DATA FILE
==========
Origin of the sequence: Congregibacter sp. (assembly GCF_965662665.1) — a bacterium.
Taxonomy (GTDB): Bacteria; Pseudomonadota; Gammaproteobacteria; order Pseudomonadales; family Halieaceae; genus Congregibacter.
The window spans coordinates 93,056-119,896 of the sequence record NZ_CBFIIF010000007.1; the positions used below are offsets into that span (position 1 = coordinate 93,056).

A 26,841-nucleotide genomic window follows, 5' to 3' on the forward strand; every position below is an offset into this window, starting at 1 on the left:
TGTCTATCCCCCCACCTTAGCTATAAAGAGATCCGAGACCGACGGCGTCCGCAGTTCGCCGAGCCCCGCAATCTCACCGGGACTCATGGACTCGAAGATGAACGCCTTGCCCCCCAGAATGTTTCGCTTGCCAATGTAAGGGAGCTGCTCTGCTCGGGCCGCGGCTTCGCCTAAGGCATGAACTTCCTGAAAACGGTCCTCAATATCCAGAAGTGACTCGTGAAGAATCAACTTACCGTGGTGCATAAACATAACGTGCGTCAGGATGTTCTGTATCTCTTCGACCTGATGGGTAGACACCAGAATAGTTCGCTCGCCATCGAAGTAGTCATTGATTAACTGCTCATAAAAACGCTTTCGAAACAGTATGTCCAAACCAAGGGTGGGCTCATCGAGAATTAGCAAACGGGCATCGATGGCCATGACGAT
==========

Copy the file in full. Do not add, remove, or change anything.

Origin of the sequence: Congregibacter sp. (assembly GCF_965662665.1) — a bacterium.
Taxonomy (GTDB): Bacteria; Pseudomonadota; Gammaproteobacteria; order Pseudomonadales; family Halieaceae; genus Congregibacter.
The window spans coordinates 93,056-119,896 of the sequence record NZ_CBFIIF010000007.1; the positions used below are offsets into that span (position 1 = coordinate 93,056).

A 26,841-nucleotide genomic window follows, 5' to 3' on the forward strand; every position below is an offset into this window, starting at 1 on the left:
TGTCTATCCCCCCACCTTAGCTATAAAGAGATCCGAGACCGACGGCGTCCGCAGTTCGCCGAGCCCCGCAATCTCACCGGGACTCATGGACTCGAAGATGAACGCCTTGCCCCCCAGAATGTTTCGCTTGCCAATGTAAGGGAGCTGCTCTGCTCGGGCCGCGGCTTCGCCTAAGGCATGAACTTCCTGAAAACGGTCCTCAATATCCAGAAGTGACTCGTGAAGAATCAACTTACCGTGGTGCATAAACATAACGTGCGTCAGGATGTTCTGTATCTCTTCGACCTGATGGGTAGACACCAGAATAGTTCGCTCGCCATCGAAGTAGTCATTGATTAACTGCTCATAAAAACGCTTTCGAAACAGTATGTCCAAACCAAGGGTGGGCTCATCGAGAATTAGCAAACGGGCATCGATGGCCATGACGAT